MrG E M Shone Mr K M Smith Mrs A M Stevens Mr B Steyn Mrs R van der Hoven Mrs C V Tullidge Mr S L van Wyk Mr A F van Zyl Mrs V A Wallace Mr A H Willows Mrs D S Woodroffe Mr F Zungu Mr R S Zukulu Mrs R Armstrong Mrs M W Alborough MrG Bester Mrs R Govender Ms S Cain Mrs L M Croudace Mrs J du Casse Mrs H Pearse MrsP Needham Mrs L Penfold Miss V Kandhi Mrs D Littlejohn Mrs T Quaradeghini Mrs C Ross Mrs K Southwell Mrs R Waldburger Miss C Sutherland Mrs D Bissell Sister J Lee Ms A M Fuller Mr R J Smith Mr J Govender Mr R Pillay Mr J Cele Mr R Sibiya Miss H Dlamini BA UED BA HDE LTCL BCom HDE BA(Hons)BEd NTDA NHD HDE SEC ED BA HDE BA HDE BSe HDE BCom HDE BSS(Hons) BA BEd BCom Cert/Dip Journalism Dip Ed BA Reg Nurse/ Midwifery Reg Nurse / Midwifery English i/c Phys Ed i/c Music Accounting / Housemaster Pembroke Afrikaans i/c Art Science Afrikaans / Housemaster Sheffield i/c English Maths/ Housemaster Finningley i/c Accounting / Business Economics Zulu Geography Debtors Controller Receptionist Foundation Director Resource Manager School Secretary Bursar Kit& Clothing Shop Manager Director ofMarketing Headmaster's Secretary Marketing Secretary Kit& Clothing Shop Assistant School Secretary Financial Clerk Director ofMarketing Assistant Bursar Music Department Secretary(P/T) Foundation Office Secretary Sanatorium Sanatorium Matron / Housekeeper Estate Manager Sportsfield Supervisor Maintenance Supervisor Photocopy Clerk Driver Tea Lady o fs 0 m V i# ;S1 r:, A / k d m % m 7 M mm j % % ADMINISTRATION STAFF Seated: TKistensamy,S Cain, K Thompson,B Croudace,H Pearse, M Alborough,R Sibiya Middle:C Sutheriand, D Bisseii, J Lee,H Dlamini, J Ceie, J du Casse, T Quaradeghini,R Govender Back:L Penfoid, T Moonsamy,P Needham, V Bisson Dayai, R Armstrong, KSouthwell Page Sponsored by: JEAN LUC MAUVIS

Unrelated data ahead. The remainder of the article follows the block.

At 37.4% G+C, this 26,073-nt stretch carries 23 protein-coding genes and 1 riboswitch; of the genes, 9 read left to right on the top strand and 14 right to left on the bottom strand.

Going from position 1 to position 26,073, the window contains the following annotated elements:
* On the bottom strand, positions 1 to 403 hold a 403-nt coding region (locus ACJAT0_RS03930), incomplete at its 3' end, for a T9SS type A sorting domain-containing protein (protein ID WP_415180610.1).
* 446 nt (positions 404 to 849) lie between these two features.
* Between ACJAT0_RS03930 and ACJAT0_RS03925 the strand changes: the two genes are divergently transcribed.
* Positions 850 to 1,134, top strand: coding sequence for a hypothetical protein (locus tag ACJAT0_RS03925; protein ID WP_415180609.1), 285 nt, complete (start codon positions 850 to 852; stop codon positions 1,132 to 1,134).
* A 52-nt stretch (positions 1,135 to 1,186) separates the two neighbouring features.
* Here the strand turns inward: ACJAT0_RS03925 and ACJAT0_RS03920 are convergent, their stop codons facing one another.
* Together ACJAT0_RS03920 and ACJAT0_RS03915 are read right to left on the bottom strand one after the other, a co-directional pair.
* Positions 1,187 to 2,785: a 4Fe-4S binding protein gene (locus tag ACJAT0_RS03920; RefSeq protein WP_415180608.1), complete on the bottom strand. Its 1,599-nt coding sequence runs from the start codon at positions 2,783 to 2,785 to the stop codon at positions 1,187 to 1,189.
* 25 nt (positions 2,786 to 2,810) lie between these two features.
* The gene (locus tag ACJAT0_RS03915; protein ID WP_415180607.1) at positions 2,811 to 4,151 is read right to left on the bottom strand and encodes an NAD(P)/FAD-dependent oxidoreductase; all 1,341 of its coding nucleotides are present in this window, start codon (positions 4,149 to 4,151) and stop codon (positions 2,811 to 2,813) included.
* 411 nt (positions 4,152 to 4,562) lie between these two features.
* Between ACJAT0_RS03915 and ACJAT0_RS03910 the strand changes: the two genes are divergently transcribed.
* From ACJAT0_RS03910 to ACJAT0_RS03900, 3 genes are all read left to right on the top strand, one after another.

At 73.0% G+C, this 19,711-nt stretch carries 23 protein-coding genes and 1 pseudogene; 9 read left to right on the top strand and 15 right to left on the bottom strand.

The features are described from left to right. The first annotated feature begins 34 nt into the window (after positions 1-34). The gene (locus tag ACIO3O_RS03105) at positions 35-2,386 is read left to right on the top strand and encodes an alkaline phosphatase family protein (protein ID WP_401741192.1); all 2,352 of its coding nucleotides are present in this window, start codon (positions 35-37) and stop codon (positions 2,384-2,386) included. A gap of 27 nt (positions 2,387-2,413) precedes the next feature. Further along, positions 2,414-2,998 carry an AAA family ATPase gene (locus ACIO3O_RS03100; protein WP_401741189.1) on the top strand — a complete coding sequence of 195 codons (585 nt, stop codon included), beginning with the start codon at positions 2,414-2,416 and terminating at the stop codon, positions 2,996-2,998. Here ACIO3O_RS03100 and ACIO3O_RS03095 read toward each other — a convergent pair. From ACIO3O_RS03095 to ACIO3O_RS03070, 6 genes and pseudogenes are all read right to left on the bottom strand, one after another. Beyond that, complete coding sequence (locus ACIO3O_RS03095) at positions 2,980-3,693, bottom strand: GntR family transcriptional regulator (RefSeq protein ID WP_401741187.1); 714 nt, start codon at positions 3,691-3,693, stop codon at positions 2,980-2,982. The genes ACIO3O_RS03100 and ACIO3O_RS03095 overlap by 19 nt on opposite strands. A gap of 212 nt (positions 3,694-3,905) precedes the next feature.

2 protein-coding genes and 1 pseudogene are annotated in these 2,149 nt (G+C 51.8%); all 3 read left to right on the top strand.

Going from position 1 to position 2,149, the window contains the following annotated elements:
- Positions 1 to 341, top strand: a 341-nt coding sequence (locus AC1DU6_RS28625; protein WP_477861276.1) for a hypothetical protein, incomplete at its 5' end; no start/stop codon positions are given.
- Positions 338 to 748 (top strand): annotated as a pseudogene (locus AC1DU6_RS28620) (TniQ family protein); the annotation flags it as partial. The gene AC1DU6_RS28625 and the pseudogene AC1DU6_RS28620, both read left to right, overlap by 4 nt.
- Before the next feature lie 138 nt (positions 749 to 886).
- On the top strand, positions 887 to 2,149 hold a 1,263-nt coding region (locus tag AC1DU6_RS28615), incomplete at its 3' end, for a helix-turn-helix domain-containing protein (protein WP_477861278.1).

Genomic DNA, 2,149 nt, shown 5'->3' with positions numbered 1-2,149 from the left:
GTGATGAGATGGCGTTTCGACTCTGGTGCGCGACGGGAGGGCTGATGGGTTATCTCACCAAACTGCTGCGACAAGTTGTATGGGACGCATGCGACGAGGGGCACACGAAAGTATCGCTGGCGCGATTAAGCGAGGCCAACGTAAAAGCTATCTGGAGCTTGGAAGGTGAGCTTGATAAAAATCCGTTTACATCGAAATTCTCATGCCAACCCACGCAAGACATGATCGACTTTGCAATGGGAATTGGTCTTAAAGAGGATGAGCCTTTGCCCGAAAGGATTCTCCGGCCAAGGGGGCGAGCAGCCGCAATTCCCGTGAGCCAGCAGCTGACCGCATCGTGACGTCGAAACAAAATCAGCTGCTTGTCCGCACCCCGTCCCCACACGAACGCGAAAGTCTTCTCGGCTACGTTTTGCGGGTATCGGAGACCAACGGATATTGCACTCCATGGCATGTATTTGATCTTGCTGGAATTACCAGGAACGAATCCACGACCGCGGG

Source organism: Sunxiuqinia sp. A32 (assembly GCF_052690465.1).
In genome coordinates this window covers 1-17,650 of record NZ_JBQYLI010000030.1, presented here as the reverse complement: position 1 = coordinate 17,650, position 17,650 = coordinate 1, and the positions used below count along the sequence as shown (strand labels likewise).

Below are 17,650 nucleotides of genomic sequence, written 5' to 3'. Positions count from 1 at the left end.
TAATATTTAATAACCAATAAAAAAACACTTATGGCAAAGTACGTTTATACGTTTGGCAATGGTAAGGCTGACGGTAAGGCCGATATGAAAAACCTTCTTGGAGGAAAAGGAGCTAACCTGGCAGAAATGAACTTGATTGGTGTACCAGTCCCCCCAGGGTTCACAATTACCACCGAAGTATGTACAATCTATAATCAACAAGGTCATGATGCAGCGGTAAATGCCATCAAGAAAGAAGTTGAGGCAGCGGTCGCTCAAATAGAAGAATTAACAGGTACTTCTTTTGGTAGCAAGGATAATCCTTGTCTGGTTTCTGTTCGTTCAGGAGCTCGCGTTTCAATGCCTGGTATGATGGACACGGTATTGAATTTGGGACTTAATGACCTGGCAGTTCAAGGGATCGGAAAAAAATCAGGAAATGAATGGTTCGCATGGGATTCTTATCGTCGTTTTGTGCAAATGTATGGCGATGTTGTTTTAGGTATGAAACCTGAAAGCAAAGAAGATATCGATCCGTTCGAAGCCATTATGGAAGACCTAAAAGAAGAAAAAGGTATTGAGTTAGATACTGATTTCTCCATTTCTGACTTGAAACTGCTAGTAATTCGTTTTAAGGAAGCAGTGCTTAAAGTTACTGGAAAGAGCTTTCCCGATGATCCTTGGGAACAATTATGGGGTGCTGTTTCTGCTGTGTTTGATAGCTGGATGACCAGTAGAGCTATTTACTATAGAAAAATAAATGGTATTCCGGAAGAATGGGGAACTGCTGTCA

a ■ tm sy m »-d i . i!'fr >: ¥ r ' ■! ;s:is -s: XLT-£^^-fc-.^ ■SI'. , MAINTENANCE STAFF Seated: JMadondo, MRamsay, R Pillay, J Smith, J Govender, C Reddy, P Subramunien Middle: L Diadia, C Nqondo, A Ngcobo, SMadondo, R DIadIa, JSibisi Back: SMajola, A Sibisi, P HIengwa, FDladla,ZMthiyane, CMajola KSr # # * i KKS is proud to be associated with many of the country's top educational institutions. r▲4 A a1 k; > I>U k >11 t. k SI rouo \f*vK»i AOtvdHonc< Creup SeutwmAIre* (Pty)ii4 As one of South Africa's leading contract catering companies, we offer you tailormade food service solutions. Our specialist education sector, headed up by Sector MD, Barry Daniel, is able to cater to the specific needs of scholars. For further details please contact Barry Daniel on (033) 342-7952 or National Sales Director, Greg Perry on (011) 209-2400. * COMPASS GROUP' Page Sponsored by: CRAIG, TERESA, CASEY, KYLA AND JOSS MORGAN